The authors aimed to test the relationship between childhood cognitive function and long-term sick leave in adult life and whether any relationship was mediated by educational attainment, adult social class or adult mental ill-health.
The authors used data from the 1946, 1958 and 1970 British birth cohorts. Initial study populations included all live births in 1 week in that year. Follow-up arrangements have differed between the cohorts.
The authors included only those alive, living in the UK and not permanent refusals at the time of the outcome. The authors further restricted analyses to those in employment, full-time education or caring for a family in the sweep immediately prior to the outcome. 2894 (1946), 15 053 (1958) and 14 713 (1970) cohort members were included. Primary and secondary outcome measures: receipt of health-related benefits (eg, incapacity benefit) in 2000 and 2004 for the 1958 and 1970 cohorts, respectively, and individuals identified as ‘permanently sick or disabled’ in 1999 for 1946 cohort.
After adjusting for sex and parental social class, better cognitive function at age 10/11 was associated with reduced odds of being long-term sick (1946: 0.70 (0.56 to 0.86), p=0.001; 1958: 0.69 (0.61 to 0.77), p<0.001; 1970: 0.80 (0.66 to 0.97), p=0.003). Educational attainment appeared to partly mediate the associations in all cohorts; adult social class appeared to have a mediating role in the 1946 cohort.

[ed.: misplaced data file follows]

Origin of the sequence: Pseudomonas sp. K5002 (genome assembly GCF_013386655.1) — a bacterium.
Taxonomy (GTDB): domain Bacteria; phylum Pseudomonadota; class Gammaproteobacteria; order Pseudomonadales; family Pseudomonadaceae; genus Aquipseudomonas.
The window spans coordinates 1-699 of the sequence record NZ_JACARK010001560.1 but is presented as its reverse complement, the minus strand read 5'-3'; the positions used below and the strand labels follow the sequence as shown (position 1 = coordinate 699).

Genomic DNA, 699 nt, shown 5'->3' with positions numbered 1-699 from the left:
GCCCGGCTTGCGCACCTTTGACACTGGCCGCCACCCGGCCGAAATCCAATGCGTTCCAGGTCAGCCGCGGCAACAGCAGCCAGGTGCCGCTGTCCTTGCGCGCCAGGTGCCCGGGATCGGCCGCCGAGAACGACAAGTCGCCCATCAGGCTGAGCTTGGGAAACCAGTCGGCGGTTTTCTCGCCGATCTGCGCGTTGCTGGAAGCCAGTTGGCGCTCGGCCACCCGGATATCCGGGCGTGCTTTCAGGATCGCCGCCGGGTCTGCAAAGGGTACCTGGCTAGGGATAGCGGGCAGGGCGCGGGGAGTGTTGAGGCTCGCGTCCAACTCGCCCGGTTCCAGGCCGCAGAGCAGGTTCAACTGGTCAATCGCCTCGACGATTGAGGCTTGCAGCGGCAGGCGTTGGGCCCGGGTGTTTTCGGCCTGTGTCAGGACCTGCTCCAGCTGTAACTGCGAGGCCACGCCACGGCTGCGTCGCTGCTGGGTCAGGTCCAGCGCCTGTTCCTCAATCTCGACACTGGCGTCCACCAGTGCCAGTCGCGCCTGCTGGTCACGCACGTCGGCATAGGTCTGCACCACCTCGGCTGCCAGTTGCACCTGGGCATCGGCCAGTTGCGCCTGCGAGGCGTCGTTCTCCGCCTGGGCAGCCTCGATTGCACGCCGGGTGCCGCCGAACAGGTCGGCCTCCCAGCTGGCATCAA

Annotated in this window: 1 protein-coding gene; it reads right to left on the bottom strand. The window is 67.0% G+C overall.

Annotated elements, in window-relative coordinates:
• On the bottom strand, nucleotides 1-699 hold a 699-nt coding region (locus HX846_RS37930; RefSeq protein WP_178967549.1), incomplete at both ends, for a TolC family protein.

Long-term sick leave is a complex outcome with many risk factors beyond health. Cognitive abilities might impact on the way individuals are able to develop strategies to maintain their employment or rapidly find new employment when faced with a range of difficulties. Education should form part of the policy response to long-term sick leave such that young people are better equipped with skills needed in a flexible labour market.
To what extent does cognitive function in childhood predict long-term sick leave.
To what extent might any association be mediated through educational attainment, adult social class or adult mental ill-health.
There is a clear dose–response relationship between lower cognitive function in childhood and increased odds of being on long-term sick leave in adulthood.
This association applies to younger as well as older workers and holds true irrespective of the decade of birth.
This association is mediated in part by education attainment suggesting improved education, especially for those with lower cognitive abilities, may help inoculate them from the risk of long-term sickness absence.
Strengths and limitations of this study
Three large birth cohorts with data from across 50 years.
Cohorts broadly representative of the UK population born in that year.
Cognitive function assessed using well-recognised tools.
Different measures of cognitive function, long-term sickness absence and depression used across the cohorts.